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I finally learned what I had been eating (and why),
This review is from: Fast Food Nation: The Dark Side of the All-American Meal (Hardcover)I picked up this book the moment I saw it mostly because I've always known that fast food is "bad for you" - but I've been both afraid to know why and curious at the same time. After all, I've been hearing the other side of the argument my whole life. I've been pummeled by fast food ads - and eaten plenty of fast food - for a ridiculously long time. Why do I want to stay ignorant about it?
In his introduction to "Fast Food Nation", Schlosser says that he's interested in fast food "both as commodity and metaphor", and indeed, this well-written tome is as much an examination on the titular product as an able primer on the encroachment of large corporations into the lives of working Americans.
Those of you expecting an update on John Robbins' "Diet For A New America" will be disappointed. Schlosser has not crafted a scientific slam against fast food joints, but rather a thorough examination of their motives and histories, with a strong emphasis on the people - from both sides of the coin. The time he devotes to the personal stories of those whose lives have been forever changed by fast food - from the rags-to-riches tale of Carl Karcher to the tragic story of a big-hearted rancher named Hank - are largely what keeps "Fast Food Nation" both emotionally provoking and tangible throughout.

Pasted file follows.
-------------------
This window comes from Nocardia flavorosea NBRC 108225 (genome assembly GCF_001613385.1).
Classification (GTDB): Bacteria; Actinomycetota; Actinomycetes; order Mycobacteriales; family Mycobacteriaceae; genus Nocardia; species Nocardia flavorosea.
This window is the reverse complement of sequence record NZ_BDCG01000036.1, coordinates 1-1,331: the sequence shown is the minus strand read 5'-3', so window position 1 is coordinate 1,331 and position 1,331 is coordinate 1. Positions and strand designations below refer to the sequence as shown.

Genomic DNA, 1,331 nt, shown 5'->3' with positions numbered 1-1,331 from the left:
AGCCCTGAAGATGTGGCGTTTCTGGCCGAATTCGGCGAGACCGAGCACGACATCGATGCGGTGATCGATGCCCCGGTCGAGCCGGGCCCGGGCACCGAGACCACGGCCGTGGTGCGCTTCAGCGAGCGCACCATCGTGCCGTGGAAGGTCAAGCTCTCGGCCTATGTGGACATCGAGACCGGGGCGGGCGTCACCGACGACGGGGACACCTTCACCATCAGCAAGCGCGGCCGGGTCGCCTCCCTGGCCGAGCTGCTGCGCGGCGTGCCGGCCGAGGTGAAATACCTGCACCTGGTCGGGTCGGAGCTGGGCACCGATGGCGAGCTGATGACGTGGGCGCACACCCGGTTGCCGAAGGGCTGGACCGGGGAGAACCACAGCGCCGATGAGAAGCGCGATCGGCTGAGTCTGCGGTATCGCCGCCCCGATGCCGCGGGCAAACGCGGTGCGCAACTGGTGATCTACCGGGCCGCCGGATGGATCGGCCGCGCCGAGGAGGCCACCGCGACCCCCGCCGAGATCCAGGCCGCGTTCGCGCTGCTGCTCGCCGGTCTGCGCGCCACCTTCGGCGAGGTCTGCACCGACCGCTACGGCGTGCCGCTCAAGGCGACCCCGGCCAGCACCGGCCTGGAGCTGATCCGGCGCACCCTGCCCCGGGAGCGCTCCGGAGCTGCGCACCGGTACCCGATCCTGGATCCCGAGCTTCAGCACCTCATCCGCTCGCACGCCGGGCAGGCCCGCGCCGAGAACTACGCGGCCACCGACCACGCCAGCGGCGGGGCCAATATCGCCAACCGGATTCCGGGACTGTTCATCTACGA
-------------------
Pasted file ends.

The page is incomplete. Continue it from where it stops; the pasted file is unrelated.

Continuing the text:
If this book were merely a saber-toothed diatribe against fast food corporations, it couldn't allow itself such concessions and would probably come across as socialist tubthumping to all but the converted. Instead, lengthy establishing essays on the history, ideologies, and present state of the communities and corporations discussed are a welcome introduction (and counterpoint to) the individual stories of struggle, greed, and survival.
While he makes no secret where his sympathies lie, Schlosser often reminded me more of Wendell Berry than John Robbins, as he bravely attempts to "tell it like it is" from more of a "pro-human" as opposed to an "anti-corporate" perspective. In doing so, the dehumanizing aspects of all global corporations (and the effects of NAFTA and the Telecommunications Act of '96) are supplied a provoking reference point.
By my standards, "Fast Food Nation" is a fine debut accomplishment for the author and a welcome book for our increasingly homogenized (and de-regulated) times. The story of fast food, a quotidian experience for many, has never seemed quite so impressive, scary, and profound. My education began here.
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Initial post: Aug 2, 2011 4:53:59 PM PDT
Last edited by the author on Apr 11, 2012 8:28:47 AM PDT
John Doe says:
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